• Synergy With SDG: It supports all of the United Nations’ Sustainable Development Goals (SDGs), especially SDG14 ‘life below water’.
  • Sustainable Energy: Supporting the increasing demand for renewable energy, offshore regions have tremendous potential in the form of offshore wind, waves, ocean currents including tidal currents, and thermal energy.

How Blue Economy is Important for India?

  • Blue economy presents India with an unprecedented opportunity to meet its national socio-economic objectives as well as strengthen connectivity with neighbors.
  • Blue Economy can help in focusing on livelihood generation, achieving energy security, building ecological resilience, and improving health and living standards of coastal communities.
  • Blue economy would reinforce and strengthen the efforts of the Indian government as it strives to achieve the SDGs of hunger and poverty eradication along with sustainable use of marine resources by 2030.
  • With an over 7,500-km-long coastline spread across nine coastal states, 12 major, and 200 minor ports, India's blue economy supports 95% of the country's business through transportation and contributes an estimated 4% to its Gross Domestic Product (GDP).
  • The Indian Ocean is a major conduit of trade with as much as 80% of global oil trade happening through it.
  • Better connectivity in the region will significantly cut the transport cost and maritime wastage of resources making the trade sustainable and cost effective.

What are the Steps taken to Promote Blue Economy?

  • Deep Ocean Mission: It was launched with an intention to develop technologies to harness the living and non-living resources from the deep-oceans.
  • India-Norway Task Force on Blue Economy for Sustainable Development: It was inaugurated jointly by both the countries in 2020 to develop and follow up joint initiatives between the two countries.
  • Sagarmala Project: The Sagarmala project is the strategic initiative for port-led development through the extensive use of IT enabled services for modernization of ports.
  • O-SMART: India has an umbrella scheme by the name of O-SMART which aims at regulated use of oceans, marine resources for sustainable development.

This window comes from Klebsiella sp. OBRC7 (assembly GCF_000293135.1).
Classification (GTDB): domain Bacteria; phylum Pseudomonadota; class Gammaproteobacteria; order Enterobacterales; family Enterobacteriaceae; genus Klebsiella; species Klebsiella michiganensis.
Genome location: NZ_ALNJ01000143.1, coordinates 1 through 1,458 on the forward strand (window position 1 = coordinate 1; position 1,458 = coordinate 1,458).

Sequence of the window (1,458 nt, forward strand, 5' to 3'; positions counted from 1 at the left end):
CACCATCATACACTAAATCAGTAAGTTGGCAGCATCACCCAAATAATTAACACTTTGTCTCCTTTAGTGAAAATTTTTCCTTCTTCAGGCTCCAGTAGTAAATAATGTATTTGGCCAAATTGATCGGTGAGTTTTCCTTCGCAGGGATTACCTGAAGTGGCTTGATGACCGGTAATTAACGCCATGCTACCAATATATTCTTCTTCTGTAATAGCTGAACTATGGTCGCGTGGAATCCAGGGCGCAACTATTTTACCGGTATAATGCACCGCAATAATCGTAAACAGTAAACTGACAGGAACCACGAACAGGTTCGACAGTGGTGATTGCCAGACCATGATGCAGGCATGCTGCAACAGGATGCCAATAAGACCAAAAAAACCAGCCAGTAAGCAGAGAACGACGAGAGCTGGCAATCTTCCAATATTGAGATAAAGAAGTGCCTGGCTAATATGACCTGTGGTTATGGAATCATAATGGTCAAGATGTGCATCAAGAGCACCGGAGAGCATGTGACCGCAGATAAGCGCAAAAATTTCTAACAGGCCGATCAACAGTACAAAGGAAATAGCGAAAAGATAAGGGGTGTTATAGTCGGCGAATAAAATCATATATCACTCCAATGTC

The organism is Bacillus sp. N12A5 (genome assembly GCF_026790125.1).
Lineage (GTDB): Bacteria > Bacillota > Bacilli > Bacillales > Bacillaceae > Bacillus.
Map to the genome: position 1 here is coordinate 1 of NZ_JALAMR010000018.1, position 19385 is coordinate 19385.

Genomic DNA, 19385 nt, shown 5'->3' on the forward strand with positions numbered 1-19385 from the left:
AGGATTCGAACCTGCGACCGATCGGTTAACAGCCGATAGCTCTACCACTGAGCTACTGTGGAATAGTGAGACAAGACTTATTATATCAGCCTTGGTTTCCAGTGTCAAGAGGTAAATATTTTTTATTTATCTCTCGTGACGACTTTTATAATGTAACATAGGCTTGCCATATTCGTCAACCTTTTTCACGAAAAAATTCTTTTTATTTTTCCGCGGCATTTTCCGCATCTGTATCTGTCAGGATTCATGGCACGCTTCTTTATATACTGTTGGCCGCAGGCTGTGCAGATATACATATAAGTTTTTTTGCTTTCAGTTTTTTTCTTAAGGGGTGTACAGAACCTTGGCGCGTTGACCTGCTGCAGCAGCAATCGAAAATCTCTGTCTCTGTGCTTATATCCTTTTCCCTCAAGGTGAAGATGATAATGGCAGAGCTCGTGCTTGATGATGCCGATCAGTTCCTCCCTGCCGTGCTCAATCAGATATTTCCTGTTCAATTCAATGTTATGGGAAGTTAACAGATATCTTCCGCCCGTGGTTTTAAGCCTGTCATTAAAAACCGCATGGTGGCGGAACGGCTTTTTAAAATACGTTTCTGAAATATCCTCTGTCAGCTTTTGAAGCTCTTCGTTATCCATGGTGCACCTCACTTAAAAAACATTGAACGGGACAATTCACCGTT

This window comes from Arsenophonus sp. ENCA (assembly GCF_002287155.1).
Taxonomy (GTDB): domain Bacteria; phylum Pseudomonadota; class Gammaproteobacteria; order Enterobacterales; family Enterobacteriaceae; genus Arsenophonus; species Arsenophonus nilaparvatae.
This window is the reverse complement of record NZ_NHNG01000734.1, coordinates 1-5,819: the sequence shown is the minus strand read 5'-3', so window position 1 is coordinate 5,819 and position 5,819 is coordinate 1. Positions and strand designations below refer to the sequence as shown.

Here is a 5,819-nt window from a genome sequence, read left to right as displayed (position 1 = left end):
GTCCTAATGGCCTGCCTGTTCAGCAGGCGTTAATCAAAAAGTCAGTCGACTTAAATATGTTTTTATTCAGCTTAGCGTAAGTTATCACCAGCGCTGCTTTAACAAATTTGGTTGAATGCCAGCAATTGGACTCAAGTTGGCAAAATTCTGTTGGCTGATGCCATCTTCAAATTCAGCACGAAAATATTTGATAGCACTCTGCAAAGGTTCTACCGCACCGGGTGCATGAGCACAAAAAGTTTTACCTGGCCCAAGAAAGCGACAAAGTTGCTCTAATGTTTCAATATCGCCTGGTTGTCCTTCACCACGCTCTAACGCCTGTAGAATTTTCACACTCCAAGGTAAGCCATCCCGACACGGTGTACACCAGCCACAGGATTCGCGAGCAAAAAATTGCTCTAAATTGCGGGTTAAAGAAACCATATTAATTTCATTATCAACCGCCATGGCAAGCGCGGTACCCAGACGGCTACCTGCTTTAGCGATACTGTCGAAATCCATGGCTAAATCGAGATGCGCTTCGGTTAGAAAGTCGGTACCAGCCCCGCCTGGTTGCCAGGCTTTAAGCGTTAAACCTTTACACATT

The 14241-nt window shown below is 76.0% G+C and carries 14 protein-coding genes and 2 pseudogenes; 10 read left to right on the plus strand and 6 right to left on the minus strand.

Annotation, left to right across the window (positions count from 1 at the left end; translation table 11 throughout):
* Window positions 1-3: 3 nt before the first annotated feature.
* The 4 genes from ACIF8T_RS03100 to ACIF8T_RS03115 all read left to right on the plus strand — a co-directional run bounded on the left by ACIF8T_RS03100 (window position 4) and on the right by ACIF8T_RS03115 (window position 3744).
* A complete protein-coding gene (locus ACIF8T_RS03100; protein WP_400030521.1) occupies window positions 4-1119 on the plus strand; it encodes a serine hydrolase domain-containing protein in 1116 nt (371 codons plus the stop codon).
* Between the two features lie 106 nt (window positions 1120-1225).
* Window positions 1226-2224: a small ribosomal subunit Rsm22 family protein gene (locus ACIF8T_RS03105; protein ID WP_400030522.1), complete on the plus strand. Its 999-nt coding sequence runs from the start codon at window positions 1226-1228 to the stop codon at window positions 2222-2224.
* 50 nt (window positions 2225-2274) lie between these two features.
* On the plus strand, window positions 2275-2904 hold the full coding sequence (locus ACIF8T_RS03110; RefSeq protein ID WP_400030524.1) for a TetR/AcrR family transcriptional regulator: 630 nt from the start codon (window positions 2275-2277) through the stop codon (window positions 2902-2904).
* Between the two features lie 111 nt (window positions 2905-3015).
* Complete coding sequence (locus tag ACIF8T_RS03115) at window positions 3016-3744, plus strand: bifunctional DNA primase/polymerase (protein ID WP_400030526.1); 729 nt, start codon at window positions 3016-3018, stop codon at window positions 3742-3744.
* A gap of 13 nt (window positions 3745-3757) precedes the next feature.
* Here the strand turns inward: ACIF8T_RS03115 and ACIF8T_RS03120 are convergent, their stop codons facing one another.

• Integrated Coastal Zone Management: It focuses on conservation of coastal and marine resources, and improving livelihood opportunities for coastal communities etc.
  • National Fisheries Policy: India has a National Fisheries policy for promoting 'Blue Growth Initiative' which focuses on sustainable utilization of fisheries wealth from marine and other aquatic resources.

What is Sagarmala Project?

  • The Sagarmala Programme was approved by the Union Cabinet in 2015 which aims at holistic port infrastructure development along the 7,516-km long coastline through modernisation, mechanisation and computerisation.
  • The vision of the Sagarmala Programme is to reduce logistics costs for EXIM (Export-Import) and domestic trade with minimal infrastructure investment.
  • Sagarmala could boost India’s merchandise exports to USD 110 billion by 2025 and create an estimated 10 million new jobs (four million in direct employment).
  • The Ministry has started the ambitious Project of Sagarmala Seaplane Services (SSPS) with potential airline operators.

What can be the Way Forward?

  • India should look to adopt the Gandhian approach of balancing economic benefits with sustainability for meeting the broader goals of growth, employment generation, equity and protection of environment.
  • India must focus on marine ICTs, and transport (shipping) and communication services, and the creation of a knowledge hub for marine research and development.
  • An effective response mechanism to address humanitarian crises and natural disasters should be made for the evolving Indian Ocean security strategy.
  • India should not look at its oceans as just water bodies, but as global stage for continued economic, social, and cultural dialogue.
  • With its vast maritime interests, the blue economy occupies a vital potential position in India’s economic growth.
  • It could well be the next multiplier of GDP and well-being, provided sustainability and socio-economic welfare are kept center-stage.
  • India should look to adopt the Gandhian approach of balancing economic benefits with sustainability for meeting the broader goals of growth, employment generation, equity and protection of environment.

UPSC Civil Services Examination, Previous Year’s Question (PYQs)


Q1. Explain various types of revolutions, took place in Agriculture after Independence in India. How these revolutions have helped in poverty alleviation and food security in India? (2017)

Q2. Defining blue revolution, explain the problems and strategies for pisciculture development in India. (2018)